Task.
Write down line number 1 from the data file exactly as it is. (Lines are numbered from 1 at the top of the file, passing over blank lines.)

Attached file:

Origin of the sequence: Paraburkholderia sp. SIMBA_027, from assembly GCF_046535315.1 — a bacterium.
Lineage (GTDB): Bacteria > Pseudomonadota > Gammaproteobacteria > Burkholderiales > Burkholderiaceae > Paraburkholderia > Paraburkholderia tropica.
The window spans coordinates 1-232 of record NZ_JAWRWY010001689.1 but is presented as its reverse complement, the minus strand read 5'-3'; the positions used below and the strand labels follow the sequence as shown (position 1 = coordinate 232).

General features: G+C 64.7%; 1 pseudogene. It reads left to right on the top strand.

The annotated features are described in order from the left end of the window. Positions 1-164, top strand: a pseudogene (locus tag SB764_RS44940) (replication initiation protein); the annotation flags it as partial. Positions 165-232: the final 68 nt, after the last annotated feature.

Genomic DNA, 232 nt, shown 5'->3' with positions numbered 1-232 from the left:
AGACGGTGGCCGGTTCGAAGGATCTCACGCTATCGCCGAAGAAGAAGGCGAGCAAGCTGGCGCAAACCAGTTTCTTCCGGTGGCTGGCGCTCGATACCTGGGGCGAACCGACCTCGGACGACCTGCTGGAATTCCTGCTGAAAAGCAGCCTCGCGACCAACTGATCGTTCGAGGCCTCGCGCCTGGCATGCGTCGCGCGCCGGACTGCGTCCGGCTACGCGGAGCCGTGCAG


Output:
Origin of the sequence: Paraburkholderia sp. SIMBA_027, from assembly GCF_046535315.1 — a bacterium.